Heating the mix for 60 minutes may sound like a long time but believe me it is a small price to pay for extremely creamy ice cream. Holding the mix at 71.4°C for 60 minutes will mean that you will concentrate the mix by about 32%. Concentrating the mix will increase the percentage of protein, which contributes significantly to a smooth and creamy texture. I have played around with the heating periods and have found that a mix heated for 60 minutes will produce a much creamier and smoother ice cream than one heated for 15, 30, and 45 minutes.
6. Cooling the mix
After 60 minutes, take the pan off the heat and carefully pour the mix into the zip lock bag. Add about 3 tablespoons of salt to the ice in your ice bath. This will significantly lower the temperature of the ice, thereby cooling your mix faster.
Once the mix has cooled to about 10°C, place it in the fridge and leave overnight. It is important to allow enough time for the ice cream mix to age. Remember that crystallisation of fat during the ageing process helps maintain the shape of ice cream when it is served and also helps minimise the rate at which the ice cream melts.
7. Churning the mix
Once you have allowed the mix to chill and the bowl, dasher, and 1 litre containter to freeze overnight, place the freezer bowl in the machine and add the dasher. Put the lid on and, with the machine switched on, pour in the mix.
As soon as you pour in the mix, use your thumb to push the dasher against the side of the bowl. Pushing the dasher against the side will prevent any ice from freezing to the side. Any ice that is frozen to the side of the bowl will act as an insulator, slowing the release of heat from the ice cream to the bowl. If the transfer of heat from the ice cream to the freezer bowl is reduced, the ice cream will take longer to freeze. The longer the ice cream takes to freeze, the larger the ice crystals will grow and the sandier the texture will be. Keep the dasher pushed against the side of the bowl until you have finished churning the mix (sore thumbs is an additional price to pay for smooth creamy ice cream).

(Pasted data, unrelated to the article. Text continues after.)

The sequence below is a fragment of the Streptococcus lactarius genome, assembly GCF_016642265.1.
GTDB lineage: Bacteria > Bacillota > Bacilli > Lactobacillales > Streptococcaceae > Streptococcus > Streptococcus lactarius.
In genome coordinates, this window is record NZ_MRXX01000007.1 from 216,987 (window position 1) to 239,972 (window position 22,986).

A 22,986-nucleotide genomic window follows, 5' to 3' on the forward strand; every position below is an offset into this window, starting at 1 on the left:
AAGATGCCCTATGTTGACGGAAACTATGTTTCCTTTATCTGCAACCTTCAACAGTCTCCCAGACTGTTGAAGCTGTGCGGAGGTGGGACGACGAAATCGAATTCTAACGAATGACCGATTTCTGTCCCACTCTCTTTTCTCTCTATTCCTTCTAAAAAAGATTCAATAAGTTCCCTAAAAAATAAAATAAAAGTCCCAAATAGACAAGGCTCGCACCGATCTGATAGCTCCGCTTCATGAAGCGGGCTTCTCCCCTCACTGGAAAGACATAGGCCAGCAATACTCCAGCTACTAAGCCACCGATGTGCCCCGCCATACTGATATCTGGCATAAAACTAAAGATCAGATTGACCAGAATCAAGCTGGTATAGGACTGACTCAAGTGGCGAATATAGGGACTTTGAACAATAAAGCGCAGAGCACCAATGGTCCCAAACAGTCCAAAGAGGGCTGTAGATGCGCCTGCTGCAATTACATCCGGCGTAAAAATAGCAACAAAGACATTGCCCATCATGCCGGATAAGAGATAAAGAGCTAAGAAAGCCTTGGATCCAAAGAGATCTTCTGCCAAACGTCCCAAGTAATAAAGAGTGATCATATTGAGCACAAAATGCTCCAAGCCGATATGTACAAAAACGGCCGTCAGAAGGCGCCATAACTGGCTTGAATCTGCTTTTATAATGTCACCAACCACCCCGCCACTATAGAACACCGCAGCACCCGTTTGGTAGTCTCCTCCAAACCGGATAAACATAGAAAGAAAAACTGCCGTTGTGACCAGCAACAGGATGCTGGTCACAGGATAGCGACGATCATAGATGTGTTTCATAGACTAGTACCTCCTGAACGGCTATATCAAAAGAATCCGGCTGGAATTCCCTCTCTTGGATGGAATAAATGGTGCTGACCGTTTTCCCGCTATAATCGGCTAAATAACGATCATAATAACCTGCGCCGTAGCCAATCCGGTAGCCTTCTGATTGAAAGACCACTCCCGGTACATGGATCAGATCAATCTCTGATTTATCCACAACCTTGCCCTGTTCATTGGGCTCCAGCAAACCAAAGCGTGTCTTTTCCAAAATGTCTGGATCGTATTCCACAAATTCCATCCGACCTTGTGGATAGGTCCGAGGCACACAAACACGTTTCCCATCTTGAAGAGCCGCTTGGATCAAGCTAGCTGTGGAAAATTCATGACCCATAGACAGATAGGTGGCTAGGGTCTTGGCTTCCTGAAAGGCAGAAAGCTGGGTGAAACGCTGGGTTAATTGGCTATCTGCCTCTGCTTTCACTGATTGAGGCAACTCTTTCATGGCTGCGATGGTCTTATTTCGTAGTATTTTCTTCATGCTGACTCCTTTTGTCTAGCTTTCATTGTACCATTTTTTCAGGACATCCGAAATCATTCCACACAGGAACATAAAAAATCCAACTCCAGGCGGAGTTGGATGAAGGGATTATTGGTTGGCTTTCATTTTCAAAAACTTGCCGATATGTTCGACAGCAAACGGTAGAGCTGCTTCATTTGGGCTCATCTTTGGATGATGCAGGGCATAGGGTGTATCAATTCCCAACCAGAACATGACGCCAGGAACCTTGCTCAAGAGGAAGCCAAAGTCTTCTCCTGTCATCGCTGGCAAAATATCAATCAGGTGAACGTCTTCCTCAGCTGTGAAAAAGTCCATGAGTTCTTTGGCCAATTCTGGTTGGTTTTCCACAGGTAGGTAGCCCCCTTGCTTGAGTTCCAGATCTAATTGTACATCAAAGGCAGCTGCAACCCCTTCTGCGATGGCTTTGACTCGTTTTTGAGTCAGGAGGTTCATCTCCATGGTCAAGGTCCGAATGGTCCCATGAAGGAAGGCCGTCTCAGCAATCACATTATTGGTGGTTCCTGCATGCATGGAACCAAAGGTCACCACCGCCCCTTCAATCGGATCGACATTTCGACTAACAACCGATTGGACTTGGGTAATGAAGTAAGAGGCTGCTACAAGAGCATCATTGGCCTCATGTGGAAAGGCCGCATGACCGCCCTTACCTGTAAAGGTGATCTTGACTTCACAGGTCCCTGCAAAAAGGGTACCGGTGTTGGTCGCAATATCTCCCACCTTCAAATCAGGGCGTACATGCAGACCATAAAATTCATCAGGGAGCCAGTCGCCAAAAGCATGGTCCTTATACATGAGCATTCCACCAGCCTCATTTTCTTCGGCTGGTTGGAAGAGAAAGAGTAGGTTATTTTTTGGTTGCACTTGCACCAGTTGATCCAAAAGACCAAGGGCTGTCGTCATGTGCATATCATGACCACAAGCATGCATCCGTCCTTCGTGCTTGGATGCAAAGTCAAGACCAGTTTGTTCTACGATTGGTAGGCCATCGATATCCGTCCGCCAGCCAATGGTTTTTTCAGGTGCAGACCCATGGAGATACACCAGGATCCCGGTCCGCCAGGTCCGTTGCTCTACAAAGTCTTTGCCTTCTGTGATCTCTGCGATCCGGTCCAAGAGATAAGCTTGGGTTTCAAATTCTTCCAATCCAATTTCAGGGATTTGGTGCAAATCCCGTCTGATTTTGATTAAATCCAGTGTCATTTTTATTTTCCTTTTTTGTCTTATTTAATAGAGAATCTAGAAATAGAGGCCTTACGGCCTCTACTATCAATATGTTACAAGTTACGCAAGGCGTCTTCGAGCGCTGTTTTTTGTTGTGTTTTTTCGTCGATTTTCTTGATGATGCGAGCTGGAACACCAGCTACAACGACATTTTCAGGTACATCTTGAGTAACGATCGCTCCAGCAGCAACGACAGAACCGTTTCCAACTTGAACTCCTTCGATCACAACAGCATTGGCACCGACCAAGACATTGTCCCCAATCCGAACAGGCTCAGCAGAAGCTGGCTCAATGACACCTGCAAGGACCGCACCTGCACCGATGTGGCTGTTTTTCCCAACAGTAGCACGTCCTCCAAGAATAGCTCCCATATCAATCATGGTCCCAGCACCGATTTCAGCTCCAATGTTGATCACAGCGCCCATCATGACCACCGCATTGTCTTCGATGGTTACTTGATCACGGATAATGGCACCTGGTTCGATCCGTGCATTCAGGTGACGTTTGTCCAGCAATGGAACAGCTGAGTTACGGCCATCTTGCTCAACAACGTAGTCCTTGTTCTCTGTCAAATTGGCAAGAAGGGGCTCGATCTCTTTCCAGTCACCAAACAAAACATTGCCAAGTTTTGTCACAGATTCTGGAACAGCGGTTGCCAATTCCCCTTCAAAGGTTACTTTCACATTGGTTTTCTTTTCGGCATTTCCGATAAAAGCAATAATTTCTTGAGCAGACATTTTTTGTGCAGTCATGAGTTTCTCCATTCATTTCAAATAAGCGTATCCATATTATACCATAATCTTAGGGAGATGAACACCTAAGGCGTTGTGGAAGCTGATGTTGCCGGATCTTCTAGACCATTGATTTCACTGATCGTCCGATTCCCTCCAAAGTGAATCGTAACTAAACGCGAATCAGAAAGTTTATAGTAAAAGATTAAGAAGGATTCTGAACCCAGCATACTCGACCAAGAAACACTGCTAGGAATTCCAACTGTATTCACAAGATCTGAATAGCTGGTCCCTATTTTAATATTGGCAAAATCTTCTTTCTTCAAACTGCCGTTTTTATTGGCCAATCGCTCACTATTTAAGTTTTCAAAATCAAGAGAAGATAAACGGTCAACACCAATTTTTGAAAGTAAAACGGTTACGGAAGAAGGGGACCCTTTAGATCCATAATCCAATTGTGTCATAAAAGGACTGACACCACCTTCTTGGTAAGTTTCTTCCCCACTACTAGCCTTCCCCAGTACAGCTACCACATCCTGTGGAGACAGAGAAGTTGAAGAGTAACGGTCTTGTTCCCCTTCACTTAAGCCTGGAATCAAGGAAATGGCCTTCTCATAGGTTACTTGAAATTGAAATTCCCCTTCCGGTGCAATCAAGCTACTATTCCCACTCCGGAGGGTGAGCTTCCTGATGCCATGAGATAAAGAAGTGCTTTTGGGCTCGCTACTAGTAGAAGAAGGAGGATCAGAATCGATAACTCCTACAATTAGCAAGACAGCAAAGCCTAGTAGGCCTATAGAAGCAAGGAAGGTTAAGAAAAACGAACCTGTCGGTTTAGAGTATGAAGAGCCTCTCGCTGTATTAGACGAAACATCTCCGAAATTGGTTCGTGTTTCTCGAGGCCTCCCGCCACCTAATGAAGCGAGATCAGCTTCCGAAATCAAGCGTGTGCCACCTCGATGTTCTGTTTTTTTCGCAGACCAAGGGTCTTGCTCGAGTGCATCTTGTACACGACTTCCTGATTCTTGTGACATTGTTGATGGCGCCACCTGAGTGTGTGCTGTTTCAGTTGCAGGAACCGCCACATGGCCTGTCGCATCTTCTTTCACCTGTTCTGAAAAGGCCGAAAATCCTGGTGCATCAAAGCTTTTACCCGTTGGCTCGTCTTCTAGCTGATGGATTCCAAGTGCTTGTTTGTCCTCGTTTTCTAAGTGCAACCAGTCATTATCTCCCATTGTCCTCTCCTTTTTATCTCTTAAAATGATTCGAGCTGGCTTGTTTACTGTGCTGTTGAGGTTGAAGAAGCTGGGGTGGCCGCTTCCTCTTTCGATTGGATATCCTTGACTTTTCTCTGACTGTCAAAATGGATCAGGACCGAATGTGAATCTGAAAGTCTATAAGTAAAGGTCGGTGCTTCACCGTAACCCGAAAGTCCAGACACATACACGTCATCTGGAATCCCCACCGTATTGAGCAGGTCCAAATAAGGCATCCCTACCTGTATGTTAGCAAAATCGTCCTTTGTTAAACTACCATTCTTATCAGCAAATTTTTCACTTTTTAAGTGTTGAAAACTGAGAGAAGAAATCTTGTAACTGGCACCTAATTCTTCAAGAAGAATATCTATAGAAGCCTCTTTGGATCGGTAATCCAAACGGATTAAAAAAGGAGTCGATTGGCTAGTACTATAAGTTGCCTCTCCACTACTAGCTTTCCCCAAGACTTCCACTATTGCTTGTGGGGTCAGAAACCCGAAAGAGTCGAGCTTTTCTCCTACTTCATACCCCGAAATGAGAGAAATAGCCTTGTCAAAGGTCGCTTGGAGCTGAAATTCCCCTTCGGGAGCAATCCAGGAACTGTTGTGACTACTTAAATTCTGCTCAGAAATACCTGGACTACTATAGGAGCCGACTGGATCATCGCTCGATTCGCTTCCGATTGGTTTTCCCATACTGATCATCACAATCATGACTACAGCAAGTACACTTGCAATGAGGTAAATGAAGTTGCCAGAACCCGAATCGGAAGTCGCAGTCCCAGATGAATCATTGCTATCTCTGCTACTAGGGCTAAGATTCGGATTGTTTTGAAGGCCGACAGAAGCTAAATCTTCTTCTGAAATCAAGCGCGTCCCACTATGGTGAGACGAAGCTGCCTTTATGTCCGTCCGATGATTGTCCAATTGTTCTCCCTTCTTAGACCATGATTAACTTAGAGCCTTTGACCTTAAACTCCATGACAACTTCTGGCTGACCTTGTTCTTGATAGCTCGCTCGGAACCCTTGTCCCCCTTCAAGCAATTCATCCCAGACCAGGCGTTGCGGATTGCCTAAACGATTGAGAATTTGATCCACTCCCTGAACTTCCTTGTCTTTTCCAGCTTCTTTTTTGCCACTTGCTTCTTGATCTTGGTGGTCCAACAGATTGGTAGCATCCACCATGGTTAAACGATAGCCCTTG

Use a spoon to push along any static lumps of ice cream. Any static lumps will start to melt, increasing the size of ice crystals, causing a sandy texture.
After about 20 minutes (or about 15 minutes if your freezer was set to around -27°C), switch the machine off and quickly empty the mix into the pre-chilled container. The longer you take to empty the ice cream into the container, the longer the ice cream will spend at room temperature. At room temperature, ice crystals will start to quickly melt. If ice crystals melt, they will grow bigger when the ice cream is placed in the freezer. Therefore, the longer the ice cream spends at room temperature, the sandier the texture will be. Be as quick as you can when emptying the ice cream into the plastic container.
Ice crystals will continue to grow until the temperature drops to below -18°C. It is therefore critical to get the your ice cream into the freezer and down to below -18°C as quickly as possible to prevent a sandy and coarse texture from developing. I recommend leaving your ice cream to harden in the freezer overnight.
8. Freezing the mix
9. Serving the ice cream
The next day, take the ice cream out of the freezer and let sit to thaw for between 5 to 10 minutes, or until it is soft enough to scoop. Serve the ice cream at below -12°C. As the serving temperature is increased from -14.4 to -7.8°C, flavour and sweetness become more pronounced.
Please let me know if you try this recipe as it would be great to get your feedback!